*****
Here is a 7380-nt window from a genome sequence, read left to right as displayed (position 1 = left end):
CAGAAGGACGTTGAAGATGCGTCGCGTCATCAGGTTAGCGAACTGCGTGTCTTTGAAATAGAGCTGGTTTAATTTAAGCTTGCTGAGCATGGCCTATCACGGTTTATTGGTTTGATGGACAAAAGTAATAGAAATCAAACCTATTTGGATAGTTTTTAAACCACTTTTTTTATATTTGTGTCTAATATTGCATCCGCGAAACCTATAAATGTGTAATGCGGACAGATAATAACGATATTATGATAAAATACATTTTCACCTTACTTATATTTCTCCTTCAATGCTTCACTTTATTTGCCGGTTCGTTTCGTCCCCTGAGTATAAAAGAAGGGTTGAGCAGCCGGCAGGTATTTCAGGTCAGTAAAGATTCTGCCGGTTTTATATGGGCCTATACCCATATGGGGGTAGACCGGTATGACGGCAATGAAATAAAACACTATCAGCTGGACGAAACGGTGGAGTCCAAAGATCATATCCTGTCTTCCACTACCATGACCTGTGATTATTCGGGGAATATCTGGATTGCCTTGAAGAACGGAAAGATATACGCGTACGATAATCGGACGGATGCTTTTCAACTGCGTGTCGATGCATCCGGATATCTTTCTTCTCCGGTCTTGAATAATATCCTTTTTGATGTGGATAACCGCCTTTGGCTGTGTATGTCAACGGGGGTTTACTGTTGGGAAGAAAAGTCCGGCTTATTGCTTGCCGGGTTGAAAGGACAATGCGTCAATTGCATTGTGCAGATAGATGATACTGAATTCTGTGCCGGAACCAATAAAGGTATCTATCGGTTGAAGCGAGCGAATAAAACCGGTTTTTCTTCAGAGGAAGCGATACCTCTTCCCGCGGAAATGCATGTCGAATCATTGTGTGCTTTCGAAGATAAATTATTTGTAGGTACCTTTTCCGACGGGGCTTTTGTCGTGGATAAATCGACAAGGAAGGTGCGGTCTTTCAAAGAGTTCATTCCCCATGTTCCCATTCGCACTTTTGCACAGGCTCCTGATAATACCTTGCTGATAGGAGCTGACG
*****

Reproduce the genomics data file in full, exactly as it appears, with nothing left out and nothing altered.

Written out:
Here is a 7380-nt window from a genome sequence, read left to right as displayed (position 1 = left end):
CAGAAGGACGTTGAAGATGCGTCGCGTCATCAGGTTAGCGAACTGCGTGTCTTTGAAATAGAGCTGGTTTAATTTAAGCTTGCTGAGCATGGCCTATCACGGTTTATTGGTTTGATGGACAAAAGTAATAGAAATCAAACCTATTTGGATAGTTTTTAAACCACTTTTTTTATATTTGTGTCTAATATTGCATCCGCGAAACCTATAAATGTGTAATGCGGACAGATAATAACGATATTATGATAAAATACATTTTCACCTTACTTATATTTCTCCTTCAATGCTTCACTTTATTTGCCGGTTCGTTTCGTCCCCTGAGTATAAAAGAAGGGTTGAGCAGCCGGCAGGTATTTCAGGTCAGTAAAGATTCTGCCGGTTTTATATGGGCCTATACCCATATGGGGGTAGACCGGTATGACGGCAATGAAATAAAACACTATCAGCTGGACGAAACGGTGGAGTCCAAAGATCATATCCTGTCTTCCACTACCATGACCTGTGATTATTCGGGGAATATCTGGATTGCCTTGAAGAACGGAAAGATATACGCGTACGATAATCGGACGGATGCTTTTCAACTGCGTGTCGATGCATCCGGATATCTTTCTTCTCCGGTCTTGAATAATATCCTTTTTGATGTGGATAACCGCCTTTGGCTGTGTATGTCAACGGGGGTTTACTGTTGGGAAGAAAAGTCCGGCTTATTGCTTGCCGGGTTGAAAGGACAATGCGTCAATTGCATTGTGCAGATAGATGATACTGAATTCTGTGCCGGAACCAATAAAGGTATCTATCGGTTGAAGCGAGCGAATAAAACCGGTTTTTCTTCAGAGGAAGCGATACCTCTTCCCGCGGAAATGCATGTCGAATCATTGTGTGCTTTCGAAGATAAATTATTTGTAGGTACCTTTTCCGACGGGGCTTTTGTCGTGGATAAATCGACAAGGAAGGTGCGGTCTTTCAAAGAGTTCATTCCCCATGTTCCCATTCGCACTTTTGCACAGGCTCCTGATAATACCTTGCTGATAGGAGCTGACG